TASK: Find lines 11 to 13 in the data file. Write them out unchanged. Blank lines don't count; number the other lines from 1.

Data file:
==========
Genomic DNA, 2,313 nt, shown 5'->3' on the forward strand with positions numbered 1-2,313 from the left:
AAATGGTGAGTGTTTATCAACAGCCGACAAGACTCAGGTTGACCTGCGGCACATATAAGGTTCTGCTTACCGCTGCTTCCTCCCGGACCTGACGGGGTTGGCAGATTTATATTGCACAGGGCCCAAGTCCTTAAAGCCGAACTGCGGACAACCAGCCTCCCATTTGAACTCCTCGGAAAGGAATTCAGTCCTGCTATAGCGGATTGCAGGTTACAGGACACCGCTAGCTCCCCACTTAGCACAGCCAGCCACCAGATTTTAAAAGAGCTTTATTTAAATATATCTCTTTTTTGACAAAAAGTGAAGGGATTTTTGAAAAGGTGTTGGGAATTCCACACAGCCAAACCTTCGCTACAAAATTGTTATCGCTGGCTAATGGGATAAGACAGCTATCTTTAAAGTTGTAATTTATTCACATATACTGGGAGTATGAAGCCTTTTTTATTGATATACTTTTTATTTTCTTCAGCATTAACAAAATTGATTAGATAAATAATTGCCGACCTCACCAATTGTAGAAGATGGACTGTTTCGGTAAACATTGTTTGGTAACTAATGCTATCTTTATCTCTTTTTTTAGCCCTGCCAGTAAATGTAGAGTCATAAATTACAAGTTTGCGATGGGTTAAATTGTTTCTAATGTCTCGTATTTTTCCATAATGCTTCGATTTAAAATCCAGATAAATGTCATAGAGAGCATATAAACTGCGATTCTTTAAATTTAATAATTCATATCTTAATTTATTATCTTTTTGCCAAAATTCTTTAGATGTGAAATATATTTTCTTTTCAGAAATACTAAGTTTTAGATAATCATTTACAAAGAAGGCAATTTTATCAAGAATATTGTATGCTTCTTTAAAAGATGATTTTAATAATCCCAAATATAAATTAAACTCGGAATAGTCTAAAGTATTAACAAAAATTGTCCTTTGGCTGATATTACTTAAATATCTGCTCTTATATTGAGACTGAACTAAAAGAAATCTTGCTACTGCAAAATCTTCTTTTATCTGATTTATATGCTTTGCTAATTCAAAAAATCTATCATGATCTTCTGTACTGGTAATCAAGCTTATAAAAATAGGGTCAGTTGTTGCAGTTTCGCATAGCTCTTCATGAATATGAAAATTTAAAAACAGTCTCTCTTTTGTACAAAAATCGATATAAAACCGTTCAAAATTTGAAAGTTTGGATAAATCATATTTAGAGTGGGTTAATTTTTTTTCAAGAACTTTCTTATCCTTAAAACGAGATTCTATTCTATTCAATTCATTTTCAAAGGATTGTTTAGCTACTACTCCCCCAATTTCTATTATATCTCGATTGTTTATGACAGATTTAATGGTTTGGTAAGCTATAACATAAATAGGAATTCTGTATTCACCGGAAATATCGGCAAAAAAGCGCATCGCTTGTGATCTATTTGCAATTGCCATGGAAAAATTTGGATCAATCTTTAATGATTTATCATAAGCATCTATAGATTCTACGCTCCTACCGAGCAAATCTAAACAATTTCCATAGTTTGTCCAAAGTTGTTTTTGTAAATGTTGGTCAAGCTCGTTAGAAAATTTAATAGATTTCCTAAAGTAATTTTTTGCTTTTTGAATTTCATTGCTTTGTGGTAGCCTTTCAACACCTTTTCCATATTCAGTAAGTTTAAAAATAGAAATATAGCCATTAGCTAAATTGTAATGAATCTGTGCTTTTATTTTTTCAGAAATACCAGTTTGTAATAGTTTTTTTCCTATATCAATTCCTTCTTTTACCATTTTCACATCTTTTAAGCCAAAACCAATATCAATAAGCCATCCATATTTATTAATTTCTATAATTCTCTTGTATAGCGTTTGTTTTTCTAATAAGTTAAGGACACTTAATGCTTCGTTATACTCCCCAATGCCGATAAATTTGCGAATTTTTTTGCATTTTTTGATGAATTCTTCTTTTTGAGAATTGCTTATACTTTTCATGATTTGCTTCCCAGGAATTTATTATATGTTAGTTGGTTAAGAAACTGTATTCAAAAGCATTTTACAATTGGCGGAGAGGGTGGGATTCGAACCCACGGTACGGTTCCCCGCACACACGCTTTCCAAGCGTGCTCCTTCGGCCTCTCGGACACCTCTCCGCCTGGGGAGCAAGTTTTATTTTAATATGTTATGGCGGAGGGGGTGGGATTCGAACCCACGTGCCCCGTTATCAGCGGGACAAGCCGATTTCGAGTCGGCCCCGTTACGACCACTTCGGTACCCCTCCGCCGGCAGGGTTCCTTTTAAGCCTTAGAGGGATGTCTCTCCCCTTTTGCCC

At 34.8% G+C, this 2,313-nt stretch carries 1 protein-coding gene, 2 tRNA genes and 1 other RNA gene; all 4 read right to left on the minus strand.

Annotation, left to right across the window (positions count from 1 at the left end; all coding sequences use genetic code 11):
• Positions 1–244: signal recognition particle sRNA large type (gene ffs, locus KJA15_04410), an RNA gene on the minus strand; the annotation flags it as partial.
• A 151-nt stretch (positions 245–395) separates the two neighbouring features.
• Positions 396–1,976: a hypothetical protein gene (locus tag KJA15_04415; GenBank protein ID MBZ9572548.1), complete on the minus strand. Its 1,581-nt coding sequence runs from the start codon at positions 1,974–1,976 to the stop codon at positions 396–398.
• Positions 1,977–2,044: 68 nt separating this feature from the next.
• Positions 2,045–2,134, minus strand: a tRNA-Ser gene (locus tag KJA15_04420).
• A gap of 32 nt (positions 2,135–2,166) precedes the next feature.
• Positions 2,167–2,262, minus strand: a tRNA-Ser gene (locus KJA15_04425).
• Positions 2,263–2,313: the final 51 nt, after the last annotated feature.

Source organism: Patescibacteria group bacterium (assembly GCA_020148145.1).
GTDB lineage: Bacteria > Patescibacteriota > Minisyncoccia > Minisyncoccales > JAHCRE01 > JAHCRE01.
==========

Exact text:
• Positions 2,167–2,262, minus strand: a tRNA-Ser gene (locus KJA15_04425).
• Positions 2,263–2,313: the final 51 nt, after the last annotated feature.

Source organism: Patescibacteria group bacterium (assembly GCA_020148145.1).